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appear beauty better bird Boston bring brother called cloud divine draw earth Edition Emerson Essays eyes face fall Fate fear feet field fire flowers follow forest gave genius give gods hand head hear heard heart heaven hills hour human journal lake land leaves Lectures light lines live look meaning mind morning motto mountain Muse Nature never night once Page pass passage pine plant poem poet printed race river rose round Second secret seek seemed Series shining sing song soul sound speak Spring stars stream strong summer sweet tell thee thine things thou thought town trees turn verse voice walk wave wind wine wise woods written wrote youth
Page 296 - Though love repine and reason chafe, There came a voice without reply: " 'Tis man's perdition to be safe, When for the truth he ought to die.
Page 38 - Rhodora ! if the sages ask thee why This charm is wasted on the earth and sky, Tell them, dear, that if eyes were made for seeing, Then Beauty is its own excuse for being: Why thou wert there, O rival of the rose! I never thought to ask, I never knew: But, in my simple ignorance, suppose The self-same Power that brought me there brought you.
Page 119 - THINK me not unkind and rude, That I walk alone in grove and glen; I go to the god of the wood To fetch his word to men. Tax not my sloth that I Fold my arms beside the brook; Each cloud that floated in the sky Writes a letter in my book. Chide me not, laborious band, For the idle flowers I brought; Every aster in my hand Goes home loaded with a thought.
Page 54 - For Nature beats in perfect tune, And rounds with rhyme her every rune, Whether she work in land or sea, Or hide underground her alchemy. Thou canst not wave thy staff in air, Or dip thy paddle in the lake, But it carves the bow of beauty there, And the ripples in rhymes the oar forsake.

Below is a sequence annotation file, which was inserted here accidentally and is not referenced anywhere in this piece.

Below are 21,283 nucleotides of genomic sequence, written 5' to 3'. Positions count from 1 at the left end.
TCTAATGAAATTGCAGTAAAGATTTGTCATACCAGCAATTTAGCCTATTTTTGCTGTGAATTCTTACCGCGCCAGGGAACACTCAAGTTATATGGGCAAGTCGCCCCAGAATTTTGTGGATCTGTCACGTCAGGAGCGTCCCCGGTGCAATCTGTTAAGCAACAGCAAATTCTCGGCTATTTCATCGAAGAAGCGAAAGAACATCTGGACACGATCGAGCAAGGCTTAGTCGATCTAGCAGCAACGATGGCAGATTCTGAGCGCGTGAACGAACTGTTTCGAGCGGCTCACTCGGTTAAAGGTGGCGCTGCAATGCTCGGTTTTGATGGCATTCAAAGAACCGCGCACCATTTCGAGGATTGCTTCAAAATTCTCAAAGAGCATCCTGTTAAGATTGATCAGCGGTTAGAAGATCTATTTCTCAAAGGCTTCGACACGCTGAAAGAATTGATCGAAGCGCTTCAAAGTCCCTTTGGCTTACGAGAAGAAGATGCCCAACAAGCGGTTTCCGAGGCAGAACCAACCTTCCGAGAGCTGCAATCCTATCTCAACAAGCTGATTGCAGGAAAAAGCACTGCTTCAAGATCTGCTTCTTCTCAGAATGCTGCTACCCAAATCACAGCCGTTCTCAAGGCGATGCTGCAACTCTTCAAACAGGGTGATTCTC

Page 409 - The word unto the prophet spoken Was writ on tables yet unbroken ; The word by seers or sibyls told, In groves of oak, or fanes of gold, Still floats upon the morning wind, Still whispers to the willing mind.
Page 252 - As the bird trims her to the gale, I trim myself to the storm of time, I man the rudder, reef the sail, Obey the voice at eve obeyed at prime: 'Lowly faithful, banish fear, Right onward drive unharmed; The port, well worth the cruise, is near, And every wave is charmed.
Page 281 - The rounded world is fair to see, Nine times folded in mystery: Though baffled seers cannot impart The secret of its laboring heart, Throb thine with Nature's throbbing breast, And all is clear from east to west.
Page 518 - Travelling is a fool's paradise. Our first journeys discover to us the indifference of places. At home I dream that at Naples, at Rome, I can be intoxicated with beauty and lose my sadness. I pack my trunk, embrace my friends, embark on the sea and at last wake up in Naples, and there beside me is the stern fact, the sad self, unrelenting, identical, that I fled from.
Page 7 - As the best gem upon her zone, And Morning opes with haste her lids To gaze upon the Pyramids ; . * O'er England's abbeys bends the sky, As on its friends, with kindred eye ; For out of Thought's interior sphere These wonders rose to upper air...
Page 5 - Fresh pearls to their enamel gave, And the bellowing of the savage sea Greeted their safe escape to me. I wiped away the weeds and foam, I fetched my sea-born treasures home; But the poor, unsightly, noisome things Had left their beauty on the shore j With the sun and the sand and the wild uproar.